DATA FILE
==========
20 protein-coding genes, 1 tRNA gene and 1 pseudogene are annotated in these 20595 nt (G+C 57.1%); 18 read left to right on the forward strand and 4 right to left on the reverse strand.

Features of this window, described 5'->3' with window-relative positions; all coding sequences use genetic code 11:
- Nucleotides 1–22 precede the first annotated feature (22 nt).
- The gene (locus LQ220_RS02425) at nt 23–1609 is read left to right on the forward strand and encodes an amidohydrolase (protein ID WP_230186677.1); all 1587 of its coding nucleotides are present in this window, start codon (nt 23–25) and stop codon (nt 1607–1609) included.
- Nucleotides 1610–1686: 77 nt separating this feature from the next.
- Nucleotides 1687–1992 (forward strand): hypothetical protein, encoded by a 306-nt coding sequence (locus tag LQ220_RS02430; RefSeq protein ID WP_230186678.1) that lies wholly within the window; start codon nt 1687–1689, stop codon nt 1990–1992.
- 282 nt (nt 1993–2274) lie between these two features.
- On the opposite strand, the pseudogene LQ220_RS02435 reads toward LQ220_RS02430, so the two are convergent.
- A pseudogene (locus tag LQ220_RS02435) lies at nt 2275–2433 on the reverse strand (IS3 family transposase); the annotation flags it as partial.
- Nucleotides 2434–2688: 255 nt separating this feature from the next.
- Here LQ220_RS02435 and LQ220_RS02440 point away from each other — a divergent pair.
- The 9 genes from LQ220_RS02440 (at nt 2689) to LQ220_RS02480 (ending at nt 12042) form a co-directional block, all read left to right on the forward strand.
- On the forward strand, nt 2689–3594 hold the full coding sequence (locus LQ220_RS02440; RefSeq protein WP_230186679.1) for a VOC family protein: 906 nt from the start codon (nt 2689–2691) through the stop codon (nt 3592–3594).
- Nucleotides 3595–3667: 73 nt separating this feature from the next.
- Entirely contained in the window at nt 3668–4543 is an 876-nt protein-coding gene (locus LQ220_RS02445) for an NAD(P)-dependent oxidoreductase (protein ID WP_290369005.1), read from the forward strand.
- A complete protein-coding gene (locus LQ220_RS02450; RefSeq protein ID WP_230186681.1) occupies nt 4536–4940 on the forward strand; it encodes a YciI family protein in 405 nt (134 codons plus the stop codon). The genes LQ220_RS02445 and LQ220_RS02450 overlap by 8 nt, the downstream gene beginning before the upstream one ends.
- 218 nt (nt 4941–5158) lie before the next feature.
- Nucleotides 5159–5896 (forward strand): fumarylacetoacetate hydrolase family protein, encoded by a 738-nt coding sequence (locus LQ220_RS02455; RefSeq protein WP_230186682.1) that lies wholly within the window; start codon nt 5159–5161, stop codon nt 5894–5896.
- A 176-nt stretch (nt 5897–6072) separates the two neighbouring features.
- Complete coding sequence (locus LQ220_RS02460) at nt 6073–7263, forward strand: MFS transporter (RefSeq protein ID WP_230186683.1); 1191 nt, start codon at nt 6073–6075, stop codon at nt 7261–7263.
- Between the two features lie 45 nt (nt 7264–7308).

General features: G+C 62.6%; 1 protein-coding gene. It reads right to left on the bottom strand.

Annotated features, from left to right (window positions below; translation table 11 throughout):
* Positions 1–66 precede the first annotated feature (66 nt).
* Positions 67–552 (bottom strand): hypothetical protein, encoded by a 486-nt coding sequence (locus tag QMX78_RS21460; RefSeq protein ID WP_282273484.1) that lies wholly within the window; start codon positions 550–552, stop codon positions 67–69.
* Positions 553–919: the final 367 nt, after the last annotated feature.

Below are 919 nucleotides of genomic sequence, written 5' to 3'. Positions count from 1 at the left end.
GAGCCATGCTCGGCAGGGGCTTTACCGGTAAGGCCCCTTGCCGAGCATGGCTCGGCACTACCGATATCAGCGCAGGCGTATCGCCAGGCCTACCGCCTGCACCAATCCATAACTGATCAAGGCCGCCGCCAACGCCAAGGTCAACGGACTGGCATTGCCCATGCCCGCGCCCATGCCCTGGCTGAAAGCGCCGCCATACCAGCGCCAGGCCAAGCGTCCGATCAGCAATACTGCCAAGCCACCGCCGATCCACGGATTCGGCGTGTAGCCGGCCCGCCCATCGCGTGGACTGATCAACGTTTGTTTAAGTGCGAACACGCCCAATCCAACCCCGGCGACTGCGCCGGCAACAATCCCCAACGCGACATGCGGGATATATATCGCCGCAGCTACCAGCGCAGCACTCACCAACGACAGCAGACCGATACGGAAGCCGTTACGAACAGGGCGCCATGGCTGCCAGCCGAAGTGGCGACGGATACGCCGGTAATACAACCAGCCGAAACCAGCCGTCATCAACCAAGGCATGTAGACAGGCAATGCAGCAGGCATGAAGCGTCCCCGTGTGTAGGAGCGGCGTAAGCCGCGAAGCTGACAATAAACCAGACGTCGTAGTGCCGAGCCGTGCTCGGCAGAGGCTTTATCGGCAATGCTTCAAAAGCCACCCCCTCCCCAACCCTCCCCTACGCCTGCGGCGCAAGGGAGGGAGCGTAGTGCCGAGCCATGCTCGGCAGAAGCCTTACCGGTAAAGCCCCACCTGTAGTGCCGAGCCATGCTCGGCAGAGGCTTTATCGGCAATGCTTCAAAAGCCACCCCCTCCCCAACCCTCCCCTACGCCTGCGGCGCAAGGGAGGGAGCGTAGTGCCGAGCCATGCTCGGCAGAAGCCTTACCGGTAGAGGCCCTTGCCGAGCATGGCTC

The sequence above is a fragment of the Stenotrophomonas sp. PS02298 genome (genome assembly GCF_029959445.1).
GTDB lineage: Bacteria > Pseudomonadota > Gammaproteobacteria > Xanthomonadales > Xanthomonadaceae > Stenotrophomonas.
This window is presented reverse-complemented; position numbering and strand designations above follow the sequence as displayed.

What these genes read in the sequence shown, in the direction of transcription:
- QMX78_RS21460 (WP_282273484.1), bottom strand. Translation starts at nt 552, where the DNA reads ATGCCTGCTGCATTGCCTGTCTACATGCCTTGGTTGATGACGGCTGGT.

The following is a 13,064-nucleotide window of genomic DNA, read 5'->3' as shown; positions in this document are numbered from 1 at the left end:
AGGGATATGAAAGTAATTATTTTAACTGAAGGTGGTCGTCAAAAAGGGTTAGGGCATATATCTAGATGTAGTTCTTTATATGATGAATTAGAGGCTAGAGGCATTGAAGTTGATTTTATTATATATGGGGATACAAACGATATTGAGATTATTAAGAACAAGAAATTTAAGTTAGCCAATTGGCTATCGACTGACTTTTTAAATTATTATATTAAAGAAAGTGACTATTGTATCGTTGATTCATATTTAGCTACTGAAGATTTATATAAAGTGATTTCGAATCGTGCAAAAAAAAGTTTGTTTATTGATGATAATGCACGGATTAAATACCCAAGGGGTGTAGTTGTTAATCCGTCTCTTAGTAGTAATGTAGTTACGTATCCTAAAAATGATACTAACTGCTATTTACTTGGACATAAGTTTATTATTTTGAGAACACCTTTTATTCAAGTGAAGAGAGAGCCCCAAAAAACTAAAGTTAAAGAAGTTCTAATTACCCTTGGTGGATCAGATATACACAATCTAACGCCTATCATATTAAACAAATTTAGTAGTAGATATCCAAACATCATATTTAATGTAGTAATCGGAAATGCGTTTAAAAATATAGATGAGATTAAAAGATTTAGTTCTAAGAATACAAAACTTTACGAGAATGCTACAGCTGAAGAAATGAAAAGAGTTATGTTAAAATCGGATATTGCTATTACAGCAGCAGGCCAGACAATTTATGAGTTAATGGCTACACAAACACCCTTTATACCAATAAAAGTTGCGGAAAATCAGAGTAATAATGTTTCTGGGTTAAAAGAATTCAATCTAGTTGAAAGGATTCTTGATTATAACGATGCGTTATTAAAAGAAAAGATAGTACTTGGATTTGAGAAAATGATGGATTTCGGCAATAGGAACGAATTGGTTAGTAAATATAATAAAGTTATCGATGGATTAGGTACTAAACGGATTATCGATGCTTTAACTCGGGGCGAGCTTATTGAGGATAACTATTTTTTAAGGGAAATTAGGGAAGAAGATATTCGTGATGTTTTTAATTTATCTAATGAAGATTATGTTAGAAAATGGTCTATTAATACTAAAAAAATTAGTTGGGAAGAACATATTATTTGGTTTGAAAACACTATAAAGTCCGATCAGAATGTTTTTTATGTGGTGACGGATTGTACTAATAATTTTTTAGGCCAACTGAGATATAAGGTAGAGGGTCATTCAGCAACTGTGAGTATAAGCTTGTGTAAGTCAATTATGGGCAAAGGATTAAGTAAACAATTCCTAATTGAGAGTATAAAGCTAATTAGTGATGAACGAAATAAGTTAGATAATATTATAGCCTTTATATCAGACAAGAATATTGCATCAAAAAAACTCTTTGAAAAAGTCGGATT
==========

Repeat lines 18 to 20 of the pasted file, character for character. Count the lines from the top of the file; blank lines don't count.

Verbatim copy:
- Nucleotides 5159–5896 (forward strand): fumarylacetoacetate hydrolase family protein, encoded by a 738-nt coding sequence (locus LQ220_RS02455; RefSeq protein WP_230186682.1) that lies wholly within the window; start codon nt 5159–5161, stop codon nt 5894–5896.
- A 176-nt stretch (nt 5897–6072) separates the two neighbouring features.
- Complete coding sequence (locus LQ220_RS02460) at nt 6073–7263, forward strand: MFS transporter (RefSeq protein ID WP_230186683.1); 1191 nt, start codon at nt 6073–6075, stop codon at nt 7261–7263.